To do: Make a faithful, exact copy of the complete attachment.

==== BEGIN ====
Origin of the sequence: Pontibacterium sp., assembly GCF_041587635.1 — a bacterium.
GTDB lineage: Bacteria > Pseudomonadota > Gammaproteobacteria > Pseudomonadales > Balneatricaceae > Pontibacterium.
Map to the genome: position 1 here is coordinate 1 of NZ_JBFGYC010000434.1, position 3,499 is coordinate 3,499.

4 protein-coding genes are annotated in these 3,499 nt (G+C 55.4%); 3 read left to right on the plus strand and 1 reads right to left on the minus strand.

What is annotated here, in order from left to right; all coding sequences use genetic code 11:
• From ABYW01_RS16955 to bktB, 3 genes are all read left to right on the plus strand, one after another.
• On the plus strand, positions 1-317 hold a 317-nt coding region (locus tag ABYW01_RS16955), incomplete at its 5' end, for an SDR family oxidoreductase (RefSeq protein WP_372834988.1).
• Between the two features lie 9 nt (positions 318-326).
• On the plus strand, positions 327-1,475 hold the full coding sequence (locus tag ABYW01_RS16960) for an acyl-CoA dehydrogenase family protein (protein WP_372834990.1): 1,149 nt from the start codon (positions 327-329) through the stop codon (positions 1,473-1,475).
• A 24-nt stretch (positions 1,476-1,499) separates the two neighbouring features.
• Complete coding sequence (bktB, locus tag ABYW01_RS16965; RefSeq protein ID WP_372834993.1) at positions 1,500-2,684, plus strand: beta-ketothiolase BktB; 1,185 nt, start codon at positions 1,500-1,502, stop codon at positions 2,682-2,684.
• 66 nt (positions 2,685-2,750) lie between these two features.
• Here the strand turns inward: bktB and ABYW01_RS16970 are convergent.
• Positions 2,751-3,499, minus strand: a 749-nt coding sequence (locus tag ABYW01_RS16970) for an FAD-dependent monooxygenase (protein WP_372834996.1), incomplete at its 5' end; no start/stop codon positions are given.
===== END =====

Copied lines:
Origin of the sequence: Pontibacterium sp., assembly GCF_041587635.1 — a bacterium.
GTDB lineage: Bacteria > Pseudomonadota > Gammaproteobacteria > Pseudomonadales > Balneatricaceae > Pontibacterium.
Map to the genome: position 1 here is coordinate 1 of NZ_JBFGYC010000434.1, position 3,499 is coordinate 3,499.

4 protein-coding genes are annotated in these 3,499 nt (G+C 55.4%); 3 read left to right on the plus strand and 1 reads right to left on the minus strand.

What is annotated here, in order from left to right; all coding sequences use genetic code 11:
• From ABYW01_RS16955 to bktB, 3 genes are all read left to right on the plus strand, one after another.
• On the plus strand, positions 1-317 hold a 317-nt coding region (locus tag ABYW01_RS16955), incomplete at its 5' end, for an SDR family oxidoreductase (RefSeq protein WP_372834988.1).
• Between the two features lie 9 nt (positions 318-326).
• On the plus strand, positions 327-1,475 hold the full coding sequence (locus tag ABYW01_RS16960) for an acyl-CoA dehydrogenase family protein (protein WP_372834990.1): 1,149 nt from the start codon (positions 327-329) through the stop codon (positions 1,473-1,475).
• A 24-nt stretch (positions 1,476-1,499) separates the two neighbouring features.
• Complete coding sequence (bktB, locus tag ABYW01_RS16965; RefSeq protein ID WP_372834993.1) at positions 1,500-2,684, plus strand: beta-ketothiolase BktB; 1,185 nt, start codon at positions 1,500-1,502, stop codon at positions 2,682-2,684.
• 66 nt (positions 2,685-2,750) lie between these two features.
• Here the strand turns inward: bktB and ABYW01_RS16970 are convergent.
• Positions 2,751-3,499, minus strand: a 749-nt coding sequence (locus tag ABYW01_RS16970) for an FAD-dependent monooxygenase (protein WP_372834996.1), incomplete at its 5' end; no start/stop codon positions are given.